Dependencies can also be identified by a token. This makes sense when injecting a value (for example a configuration) or if you want annotate these properties with interfaces instead of class references.

@Inject(CONFIG_TOKEN) config: Config;

Multi injection

Multi injection means that all providers for a specified identifier will be injected. So if the annotated type of the dependency is of type Array, the injection will automatically processed as a multi-injection. In this case the identifier needs to be passed explicitly:

@Inject(INTERCEPTOR_TOKEN) interceptors: Interceptor[];

Inject into React Components

Dependencies of react component need be injected via property injection:

import {Inject} from '@hooked74/react-di';

class UserComponent extends Component<any, any> {
  @Inject userService: UserService;
  @Inject(OtherService) otherService: OtherService;
  @Inject(CONFIG_TOKEN) config: Config;
  @Inject(TRANSLATION_TOKEN) translations: Translation[];


Inject into React Functional Components

Dependencies of react component need be injected via useInject hook:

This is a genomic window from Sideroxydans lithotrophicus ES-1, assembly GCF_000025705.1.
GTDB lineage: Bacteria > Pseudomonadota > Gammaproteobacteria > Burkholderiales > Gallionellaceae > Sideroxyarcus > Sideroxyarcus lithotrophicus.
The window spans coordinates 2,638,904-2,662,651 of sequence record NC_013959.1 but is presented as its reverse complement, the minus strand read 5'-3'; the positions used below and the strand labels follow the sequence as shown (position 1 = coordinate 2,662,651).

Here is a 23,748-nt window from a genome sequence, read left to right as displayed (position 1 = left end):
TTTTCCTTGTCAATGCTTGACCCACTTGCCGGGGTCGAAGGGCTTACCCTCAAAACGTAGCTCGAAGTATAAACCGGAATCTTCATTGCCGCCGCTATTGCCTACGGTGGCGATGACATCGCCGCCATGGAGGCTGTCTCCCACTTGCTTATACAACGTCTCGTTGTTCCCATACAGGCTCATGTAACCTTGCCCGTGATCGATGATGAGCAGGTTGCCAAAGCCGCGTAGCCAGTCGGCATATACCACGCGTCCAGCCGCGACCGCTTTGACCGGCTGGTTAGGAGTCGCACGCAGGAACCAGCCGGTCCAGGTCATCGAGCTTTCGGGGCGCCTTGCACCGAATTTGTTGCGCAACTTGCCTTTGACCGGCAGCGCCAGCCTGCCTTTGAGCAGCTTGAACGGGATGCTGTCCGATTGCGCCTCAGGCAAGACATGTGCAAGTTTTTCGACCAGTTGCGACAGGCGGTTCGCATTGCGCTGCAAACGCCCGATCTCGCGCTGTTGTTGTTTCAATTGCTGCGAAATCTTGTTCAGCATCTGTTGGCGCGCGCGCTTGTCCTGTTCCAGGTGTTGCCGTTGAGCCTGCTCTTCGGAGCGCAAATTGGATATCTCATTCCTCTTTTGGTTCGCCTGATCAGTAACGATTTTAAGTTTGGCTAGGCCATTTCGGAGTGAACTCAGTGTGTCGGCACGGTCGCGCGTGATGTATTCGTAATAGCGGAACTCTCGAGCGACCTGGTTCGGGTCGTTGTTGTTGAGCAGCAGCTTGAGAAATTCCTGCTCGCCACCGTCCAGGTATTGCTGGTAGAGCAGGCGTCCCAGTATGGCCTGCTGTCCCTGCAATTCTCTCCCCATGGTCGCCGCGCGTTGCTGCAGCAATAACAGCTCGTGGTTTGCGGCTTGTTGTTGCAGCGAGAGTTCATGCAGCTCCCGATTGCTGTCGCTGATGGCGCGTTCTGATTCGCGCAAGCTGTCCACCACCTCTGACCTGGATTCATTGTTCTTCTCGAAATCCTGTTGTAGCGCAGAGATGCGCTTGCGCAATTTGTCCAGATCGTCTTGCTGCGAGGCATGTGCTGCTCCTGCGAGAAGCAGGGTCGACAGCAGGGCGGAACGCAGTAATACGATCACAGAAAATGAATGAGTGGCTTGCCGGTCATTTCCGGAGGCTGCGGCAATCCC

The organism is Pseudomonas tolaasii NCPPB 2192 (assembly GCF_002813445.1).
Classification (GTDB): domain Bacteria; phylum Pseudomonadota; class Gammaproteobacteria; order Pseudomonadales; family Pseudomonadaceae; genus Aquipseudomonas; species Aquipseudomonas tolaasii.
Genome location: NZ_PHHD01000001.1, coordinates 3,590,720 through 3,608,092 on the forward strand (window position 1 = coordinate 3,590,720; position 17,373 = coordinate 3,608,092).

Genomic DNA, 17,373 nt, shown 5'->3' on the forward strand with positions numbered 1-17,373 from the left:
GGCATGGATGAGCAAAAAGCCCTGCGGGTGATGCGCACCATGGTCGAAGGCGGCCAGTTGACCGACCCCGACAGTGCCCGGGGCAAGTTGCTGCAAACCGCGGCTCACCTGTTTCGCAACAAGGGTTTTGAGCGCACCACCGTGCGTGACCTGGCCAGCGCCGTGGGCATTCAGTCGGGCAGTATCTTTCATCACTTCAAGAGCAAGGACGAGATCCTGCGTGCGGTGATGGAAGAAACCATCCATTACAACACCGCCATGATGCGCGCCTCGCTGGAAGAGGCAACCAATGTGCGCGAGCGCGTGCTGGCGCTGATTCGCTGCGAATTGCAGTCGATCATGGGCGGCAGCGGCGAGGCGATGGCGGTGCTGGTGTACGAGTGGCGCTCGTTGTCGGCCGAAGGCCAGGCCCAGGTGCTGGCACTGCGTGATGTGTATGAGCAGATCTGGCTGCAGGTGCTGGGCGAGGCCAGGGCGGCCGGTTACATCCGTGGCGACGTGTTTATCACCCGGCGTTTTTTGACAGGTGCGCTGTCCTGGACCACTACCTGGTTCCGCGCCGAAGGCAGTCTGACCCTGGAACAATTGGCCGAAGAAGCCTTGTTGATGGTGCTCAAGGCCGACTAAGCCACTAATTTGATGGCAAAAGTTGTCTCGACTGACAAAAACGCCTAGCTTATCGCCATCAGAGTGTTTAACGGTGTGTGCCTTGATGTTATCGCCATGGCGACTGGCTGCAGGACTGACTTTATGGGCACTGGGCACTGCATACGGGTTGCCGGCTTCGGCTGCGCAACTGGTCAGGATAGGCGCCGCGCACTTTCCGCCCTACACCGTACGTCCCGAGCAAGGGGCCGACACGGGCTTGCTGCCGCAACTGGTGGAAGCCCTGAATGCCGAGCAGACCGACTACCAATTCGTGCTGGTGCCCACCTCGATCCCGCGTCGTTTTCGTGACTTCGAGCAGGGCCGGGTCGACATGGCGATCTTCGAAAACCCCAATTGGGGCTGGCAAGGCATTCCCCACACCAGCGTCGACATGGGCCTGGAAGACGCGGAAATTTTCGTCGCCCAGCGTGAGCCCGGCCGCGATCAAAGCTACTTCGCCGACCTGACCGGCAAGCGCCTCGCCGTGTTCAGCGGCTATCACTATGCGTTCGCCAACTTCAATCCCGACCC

import {useInject} from '@hooked74/react-di';

const UserComponent = () => {
  const [otherService, config, translation]: [OtherService, Config, Translation] = useInject(OtherService, CONFIG_TOKEN, TRANSLATION_TOKEN)


Inject into Services

Dependencies of services will be injected via constructor injection:

import {Injectable, Inject} from '@hooked74/react-di';

export class UserService {
  constructor(@Inject http: HttpClient,
              @Inject(OtherService) otherService: OtherService,
              @Inject(HISTORY_TOKEN) history: IHistory) {}

Sharing providers

Providers can be shared via importing from siblings or inheriting them from parent components.

Importing modules in other modules

Modules can be imported in other modules to share its providers.

@Module({providers: [CommonService]})
class CommonModule extends Component {}